Social Media Tools for Journalists

Nowadays, there are a million things that journalists need to know. The newsrooms have shrunk, the responsibilities have piled up, and it seems like every day, there is a new social network that you need to join to remain relevant. Social media management can be a breeze if you just have the right tools, which is what I have here for you.

  • Bitly is an online link shortener that is a great tool to keep track of how popular your blog posts are. This application stores data on how many times a link you created was clicked, where it was clicked, what platform someone clicked on it from, and when it was clicked. This can help you ascertain when is the best time to share your content across platforms. Another great feature of Bitly is that it saves all of your links, so I never lose track of my work. It is important to remember to re-share your content especially if it is content that is “evergreen,” which means it never really goes out of style. Re-sharing content on social media is very “in” right now, according to industry leading professionals like Guy Kawasaki, a brand evangelist for Canva. facebook-share-default1
  • Buffer is a wonderful website that lets you schedule content across platforms. From Facebook to Twitter, Buffer does it all. Its simple design is extremely user-friendly, so it is really easy to get acquainted with. Unfortunately, you can only schedule 10 posts at a time without a subscription. I like to keep my Buffer full of past evergreen articles scheduled for future dates, so I know my past content will keep getting shared and read. buffer-app-screenshot
  • Klout can help you gain an influence on social media sites. You receive a “Klout score” upon signing up that shows how relevant you are based on your social media interactions. A score of 55 is considered to be an industry influencer. Klout allows you to explore different topics, which people aren’t yet talking about in your social circles. It then allows you to schedule posts you find at times that it knows your followers are most active. You can schedule as much content as you want on Klout, so you can watch your Klout score and influence on social media rise quickly. Klout can help you remain relevant through curating content across platforms. c4b5bbd6-b93b-4037-9b97-35fe0099f3e6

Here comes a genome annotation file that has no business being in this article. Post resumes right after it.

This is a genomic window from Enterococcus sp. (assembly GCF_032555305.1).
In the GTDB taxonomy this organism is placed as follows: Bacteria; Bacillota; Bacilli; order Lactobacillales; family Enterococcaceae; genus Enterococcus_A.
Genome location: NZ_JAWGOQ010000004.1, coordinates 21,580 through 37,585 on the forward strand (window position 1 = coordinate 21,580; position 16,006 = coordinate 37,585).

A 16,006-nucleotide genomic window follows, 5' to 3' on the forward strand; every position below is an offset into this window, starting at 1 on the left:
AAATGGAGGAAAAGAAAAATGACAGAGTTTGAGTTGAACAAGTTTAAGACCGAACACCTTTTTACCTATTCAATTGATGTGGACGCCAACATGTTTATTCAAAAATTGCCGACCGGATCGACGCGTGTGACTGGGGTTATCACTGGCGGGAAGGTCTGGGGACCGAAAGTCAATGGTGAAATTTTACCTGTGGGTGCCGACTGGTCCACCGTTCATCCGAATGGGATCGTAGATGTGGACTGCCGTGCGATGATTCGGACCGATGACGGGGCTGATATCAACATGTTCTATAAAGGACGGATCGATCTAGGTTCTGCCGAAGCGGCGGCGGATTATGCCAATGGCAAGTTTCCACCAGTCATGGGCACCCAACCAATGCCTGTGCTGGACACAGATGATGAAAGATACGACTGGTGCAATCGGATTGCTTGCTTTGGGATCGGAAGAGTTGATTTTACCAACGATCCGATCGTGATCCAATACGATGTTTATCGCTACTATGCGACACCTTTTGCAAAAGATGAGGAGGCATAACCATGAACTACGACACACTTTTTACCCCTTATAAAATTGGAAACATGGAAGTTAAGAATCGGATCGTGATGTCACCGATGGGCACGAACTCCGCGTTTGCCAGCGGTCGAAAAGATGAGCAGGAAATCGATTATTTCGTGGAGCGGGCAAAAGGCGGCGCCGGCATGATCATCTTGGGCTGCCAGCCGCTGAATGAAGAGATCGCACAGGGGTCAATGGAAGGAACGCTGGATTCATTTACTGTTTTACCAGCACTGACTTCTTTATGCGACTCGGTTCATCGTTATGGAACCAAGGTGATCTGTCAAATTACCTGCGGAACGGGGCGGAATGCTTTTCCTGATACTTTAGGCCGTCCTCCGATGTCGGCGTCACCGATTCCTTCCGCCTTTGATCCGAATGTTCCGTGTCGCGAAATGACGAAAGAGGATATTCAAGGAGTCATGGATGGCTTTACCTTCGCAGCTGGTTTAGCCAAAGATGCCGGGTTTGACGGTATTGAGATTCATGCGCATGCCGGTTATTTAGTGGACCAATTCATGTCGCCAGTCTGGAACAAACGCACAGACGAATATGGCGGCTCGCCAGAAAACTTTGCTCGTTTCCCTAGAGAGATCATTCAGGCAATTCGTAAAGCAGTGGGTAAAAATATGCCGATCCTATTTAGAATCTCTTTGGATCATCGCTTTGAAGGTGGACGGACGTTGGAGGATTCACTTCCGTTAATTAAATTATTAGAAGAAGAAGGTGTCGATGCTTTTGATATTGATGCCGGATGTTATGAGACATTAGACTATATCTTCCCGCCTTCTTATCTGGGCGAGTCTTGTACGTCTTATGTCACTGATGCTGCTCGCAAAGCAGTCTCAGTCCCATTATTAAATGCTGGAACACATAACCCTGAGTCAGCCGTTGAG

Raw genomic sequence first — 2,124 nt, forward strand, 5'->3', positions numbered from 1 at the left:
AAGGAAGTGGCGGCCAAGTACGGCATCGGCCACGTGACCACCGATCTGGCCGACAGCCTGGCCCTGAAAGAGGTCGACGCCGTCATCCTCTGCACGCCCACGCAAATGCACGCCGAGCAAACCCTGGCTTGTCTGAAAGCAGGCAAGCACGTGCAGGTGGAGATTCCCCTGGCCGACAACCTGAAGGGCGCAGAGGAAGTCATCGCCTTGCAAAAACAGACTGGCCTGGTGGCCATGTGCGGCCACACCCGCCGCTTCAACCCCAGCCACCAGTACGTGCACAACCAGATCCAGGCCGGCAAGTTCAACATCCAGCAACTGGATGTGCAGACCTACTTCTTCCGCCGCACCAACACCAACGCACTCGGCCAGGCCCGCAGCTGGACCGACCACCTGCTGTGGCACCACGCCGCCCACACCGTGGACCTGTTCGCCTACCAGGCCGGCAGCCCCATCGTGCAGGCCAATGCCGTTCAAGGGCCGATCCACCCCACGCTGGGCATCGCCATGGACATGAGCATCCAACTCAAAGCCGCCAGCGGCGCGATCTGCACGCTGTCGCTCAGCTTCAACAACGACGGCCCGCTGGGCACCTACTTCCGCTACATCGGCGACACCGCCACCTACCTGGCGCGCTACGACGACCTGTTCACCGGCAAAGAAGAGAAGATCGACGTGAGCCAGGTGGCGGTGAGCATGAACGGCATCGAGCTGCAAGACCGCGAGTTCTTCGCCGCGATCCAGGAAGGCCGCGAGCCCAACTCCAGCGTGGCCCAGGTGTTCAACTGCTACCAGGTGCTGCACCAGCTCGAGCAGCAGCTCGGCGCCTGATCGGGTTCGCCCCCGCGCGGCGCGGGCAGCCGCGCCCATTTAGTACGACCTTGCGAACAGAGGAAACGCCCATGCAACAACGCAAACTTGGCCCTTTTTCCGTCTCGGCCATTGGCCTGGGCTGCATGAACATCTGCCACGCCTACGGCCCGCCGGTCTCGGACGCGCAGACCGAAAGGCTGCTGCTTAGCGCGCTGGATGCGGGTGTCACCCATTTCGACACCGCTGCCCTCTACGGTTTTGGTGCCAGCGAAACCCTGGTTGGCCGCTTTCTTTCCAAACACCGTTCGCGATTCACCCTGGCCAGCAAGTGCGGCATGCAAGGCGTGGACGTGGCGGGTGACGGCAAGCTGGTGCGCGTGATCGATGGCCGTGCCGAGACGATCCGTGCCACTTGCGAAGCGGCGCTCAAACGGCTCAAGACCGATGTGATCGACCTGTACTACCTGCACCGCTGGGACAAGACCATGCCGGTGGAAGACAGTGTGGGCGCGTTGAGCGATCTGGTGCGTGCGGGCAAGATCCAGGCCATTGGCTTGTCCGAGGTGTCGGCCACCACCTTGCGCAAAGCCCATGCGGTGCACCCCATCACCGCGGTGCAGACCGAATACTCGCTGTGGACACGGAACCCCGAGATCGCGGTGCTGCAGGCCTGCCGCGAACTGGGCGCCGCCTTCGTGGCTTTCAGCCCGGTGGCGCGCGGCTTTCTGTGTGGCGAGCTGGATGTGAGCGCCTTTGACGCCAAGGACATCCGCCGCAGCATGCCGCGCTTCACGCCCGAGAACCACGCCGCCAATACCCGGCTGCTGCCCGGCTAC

• IFTTT, which stands for If This Then That, can automate processes to cut down on time that you have to spend on social media accounts. You can convert Tweets to Facebook page posts. You can save Tweets to your Google Drive. You can even have the weather texted to you in the morning. This app automates just about everything, and it can make your life so much easier, especially if you forget to share your content across platforms.IFTTT-Image-01-1024x716.png

Snapchat receives backlash for ‘racist’ filter

Snapchat dawned the new Bob Marley filter in honor of 4/20, and people were not pleased. Many people saw it as glorified blackface and took to Twitter to voice their complaints.

The filter gives you dreadlocks and a darker complexion, and I have to wonder how did Snapchat not expect this backlash? Blackface is not acceptable, and it has caused its fair share of PR nightmares for schools, people or companies that steered too close to it. (Like the time a kid wore blackface to portray Nicki Minaj at school and made national headlines for it.)

Other people saw this filter as a way of mocking Bob Marley’s legacy.

Needless to say, very many people were not happy with this filter, and Snapchat has yet to reply.

What I learned in #LinkedInChat

Today, I participated in my first-ever Twitter chat. LinkedIn experts, marketers, copywriters, business executives and fellow students provided their insights, advice and tricks on how to enhance LinkedIn profiles through the use of recommendations.

Some of my key takeaways from this week’s #LinkedInChat were:

  1. Don’t be afraid to ask people who you have formed a strong professional relationship with for a recommendation.
  2. Only ask someone for a recommendation if you would feel comfortable writing a recommendation for them.
  3. Don’t have too many recommendations.
  4. You can provide someone with a list of things you would like them to discuss in their recommendation, or, at least, tell them why you want a recommendation.
  5. Don’t be too pushy about asking for a recommendation.
  6. Give recommendations to get recommendations, but when someone gives you a recommendation, don’t immediately return the favor. It is best to wait a few days.